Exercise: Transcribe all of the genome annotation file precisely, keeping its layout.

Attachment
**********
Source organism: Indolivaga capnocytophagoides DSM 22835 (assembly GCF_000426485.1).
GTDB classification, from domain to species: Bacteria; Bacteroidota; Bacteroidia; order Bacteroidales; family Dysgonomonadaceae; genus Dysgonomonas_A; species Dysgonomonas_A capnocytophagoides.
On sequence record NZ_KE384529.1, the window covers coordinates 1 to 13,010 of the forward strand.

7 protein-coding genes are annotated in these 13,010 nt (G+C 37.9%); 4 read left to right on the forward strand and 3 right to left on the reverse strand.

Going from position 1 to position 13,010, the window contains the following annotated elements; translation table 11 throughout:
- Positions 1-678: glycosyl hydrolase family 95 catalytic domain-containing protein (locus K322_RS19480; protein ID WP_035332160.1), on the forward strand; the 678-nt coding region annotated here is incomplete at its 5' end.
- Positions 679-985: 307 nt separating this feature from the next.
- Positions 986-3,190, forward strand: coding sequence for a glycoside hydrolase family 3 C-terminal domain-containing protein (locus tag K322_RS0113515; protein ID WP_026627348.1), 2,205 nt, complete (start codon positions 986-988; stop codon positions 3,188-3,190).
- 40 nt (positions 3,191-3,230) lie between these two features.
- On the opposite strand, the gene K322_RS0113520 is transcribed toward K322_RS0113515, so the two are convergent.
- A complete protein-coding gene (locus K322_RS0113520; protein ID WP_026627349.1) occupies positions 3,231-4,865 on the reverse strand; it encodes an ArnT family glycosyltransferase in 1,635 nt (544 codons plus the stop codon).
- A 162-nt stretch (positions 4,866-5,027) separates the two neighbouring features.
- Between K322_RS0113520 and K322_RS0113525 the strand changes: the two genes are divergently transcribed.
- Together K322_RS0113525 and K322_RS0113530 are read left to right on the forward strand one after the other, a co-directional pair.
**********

Source organism: Indolivaga capnocytophagoides DSM 22835 (assembly GCF_000426485.1).
GTDB classification, from domain to species: Bacteria; Bacteroidota; Bacteroidia; order Bacteroidales; family Dysgonomonadaceae; genus Dysgonomonas_A; species Dysgonomonas_A capnocytophagoides.
On sequence record NZ_KE384529.1, the window covers coordinates 1 to 13,010 of the forward strand.

7 protein-coding genes are annotated in these 13,010 nt (G+C 37.9%); 4 read left to right on the forward strand and 3 right to left on the reverse strand.

Going from position 1 to position 13,010, the window contains the following annotated elements; translation table 11 throughout:
- Positions 1-678: glycosyl hydrolase family 95 catalytic domain-containing protein (locus K322_RS19480; protein ID WP_035332160.1), on the forward strand; the 678-nt coding region annotated here is incomplete at its 5' end.
- Positions 679-985: 307 nt separating this feature from the next.
- Positions 986-3,190, forward strand: coding sequence for a glycoside hydrolase family 3 C-terminal domain-containing protein (locus tag K322_RS0113515; protein ID WP_026627348.1), 2,205 nt, complete (start codon positions 986-988; stop codon positions 3,188-3,190).
- 40 nt (positions 3,191-3,230) lie between these two features.
- On the opposite strand, the gene K322_RS0113520 is transcribed toward K322_RS0113515, so the two are convergent.
- A complete protein-coding gene (locus K322_RS0113520; protein ID WP_026627349.1) occupies positions 3,231-4,865 on the reverse strand; it encodes an ArnT family glycosyltransferase in 1,635 nt (544 codons plus the stop codon).
- A 162-nt stretch (positions 4,866-5,027) separates the two neighbouring features.
- Between K322_RS0113520 and K322_RS0113525 the strand changes: the two genes are divergently transcribed.
- Together K322_RS0113525 and K322_RS0113530 are read left to right on the forward strand one after the other, a co-directional pair.